Here's Why TV Shows Look So Different To Movies, And I Can't Unsee It

<span class="copyright">Wang Yukun via Getty Images</span>
Wang Yukun via Getty Images

We’ve covered why green screens are, well, green, and have even shared how weather forecasters know where to point on the pre-CGI sheets when presenting.

But another, more fundamental question was asked by a Redditor in the subReddit r/explainlikeimfive 12 whole years ago: “Why do TV shows and movies look ‘different?’” the site user asked.

I’ve been wondering the same thing, which is how I stumbled across the thread ― as the poster put it, “I can’t quite explain what I feel is different, but I can almost always tell when something is a TV show, and when it’s a movie. Something about the colours, etc.”

So what’s going on?

Part of it has to do with the different technology both use.

“NTSC is an abbreviation for National Television Standards Committee, named for the group that originally developed the black and white and subsequently colour television system that is used in the United States, Japan and many other countries. An NTSC picture is made up of 525 interlaced lines and is displayed at a rate of 29.97 frames per second,” Sony writes.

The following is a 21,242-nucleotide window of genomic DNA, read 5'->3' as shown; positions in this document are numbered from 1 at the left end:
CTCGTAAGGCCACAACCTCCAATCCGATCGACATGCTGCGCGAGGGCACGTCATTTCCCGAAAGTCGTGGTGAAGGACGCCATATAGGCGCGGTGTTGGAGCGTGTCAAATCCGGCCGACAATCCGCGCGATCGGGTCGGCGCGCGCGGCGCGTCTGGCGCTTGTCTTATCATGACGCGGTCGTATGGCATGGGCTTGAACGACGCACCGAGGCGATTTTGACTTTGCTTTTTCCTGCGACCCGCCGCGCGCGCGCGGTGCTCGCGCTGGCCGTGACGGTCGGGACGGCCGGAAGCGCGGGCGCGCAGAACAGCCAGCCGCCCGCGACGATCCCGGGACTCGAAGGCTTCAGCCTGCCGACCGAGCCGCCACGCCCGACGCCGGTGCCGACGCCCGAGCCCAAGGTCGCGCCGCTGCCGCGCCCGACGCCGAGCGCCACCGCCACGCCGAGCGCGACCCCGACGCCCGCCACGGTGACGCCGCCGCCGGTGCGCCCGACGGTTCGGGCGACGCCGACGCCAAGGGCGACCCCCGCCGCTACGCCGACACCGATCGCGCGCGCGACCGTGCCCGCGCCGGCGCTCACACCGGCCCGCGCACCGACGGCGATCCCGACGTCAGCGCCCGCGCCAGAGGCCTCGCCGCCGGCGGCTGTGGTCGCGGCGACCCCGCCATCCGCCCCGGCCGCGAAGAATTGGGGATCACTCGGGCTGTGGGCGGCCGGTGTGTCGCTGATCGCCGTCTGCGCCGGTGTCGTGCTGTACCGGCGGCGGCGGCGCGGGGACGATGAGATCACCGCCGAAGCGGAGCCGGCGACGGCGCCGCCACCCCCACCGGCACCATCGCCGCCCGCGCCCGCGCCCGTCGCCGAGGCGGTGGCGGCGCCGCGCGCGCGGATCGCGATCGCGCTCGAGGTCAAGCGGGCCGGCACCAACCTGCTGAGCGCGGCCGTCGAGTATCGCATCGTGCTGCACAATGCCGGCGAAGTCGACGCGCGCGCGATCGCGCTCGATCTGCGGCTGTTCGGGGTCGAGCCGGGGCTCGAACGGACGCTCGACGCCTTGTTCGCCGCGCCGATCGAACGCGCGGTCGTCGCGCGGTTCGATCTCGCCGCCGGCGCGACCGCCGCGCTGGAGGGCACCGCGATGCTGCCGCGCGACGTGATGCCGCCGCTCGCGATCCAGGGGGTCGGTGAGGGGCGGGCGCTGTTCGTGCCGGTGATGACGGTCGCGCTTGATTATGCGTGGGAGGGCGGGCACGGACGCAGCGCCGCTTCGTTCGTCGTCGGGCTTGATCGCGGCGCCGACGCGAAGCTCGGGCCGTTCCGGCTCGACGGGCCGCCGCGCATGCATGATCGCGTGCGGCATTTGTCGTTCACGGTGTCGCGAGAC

Phase Alternate Line (PAL), “the video format standard used in many European countries,” is comprised of “625 interlaced lines and is displayed at a rate of 25 frames per second.”

Sequential Color and Memory (SECAM) is used in other parts of the world but has the same interlaced lines and frames per second (fps) as PAL.

Meanwhile, many movies are shot at 24 fps, even though technology exists to shoot them at as many as 60 fps. That means movies may look a little different on-screen.

Is that all that’s going on? 

No. YouTuber and film enthusiast James Hayes said in a video about the topic, “One of the big differences is the aspect ratio of televisions, which are usually always the same... 16:9, which is the standard for any HD image.”

But films have a wider range of aspect ratios to use, and film shots tend to use a more dynamic range (HDR, which takes details from a range of conditions without having to combine two images together).

“Because film is exposed at the lowest rate of 24 fps, it’s getting the maximum amount of time for exposure... which also means the target (film) is getting the maximum colour saturation,” a Redditor wrote underneath the original post. They added that the work of the director of photography can really change how a film looks.

Add to that the fact that TV and movies can rely on very different sets and that the budget is likely to be very different for one movie versus multiple episodes of a season ― perhaps it’s no wonder you can tell the difference the second you flick on the telly.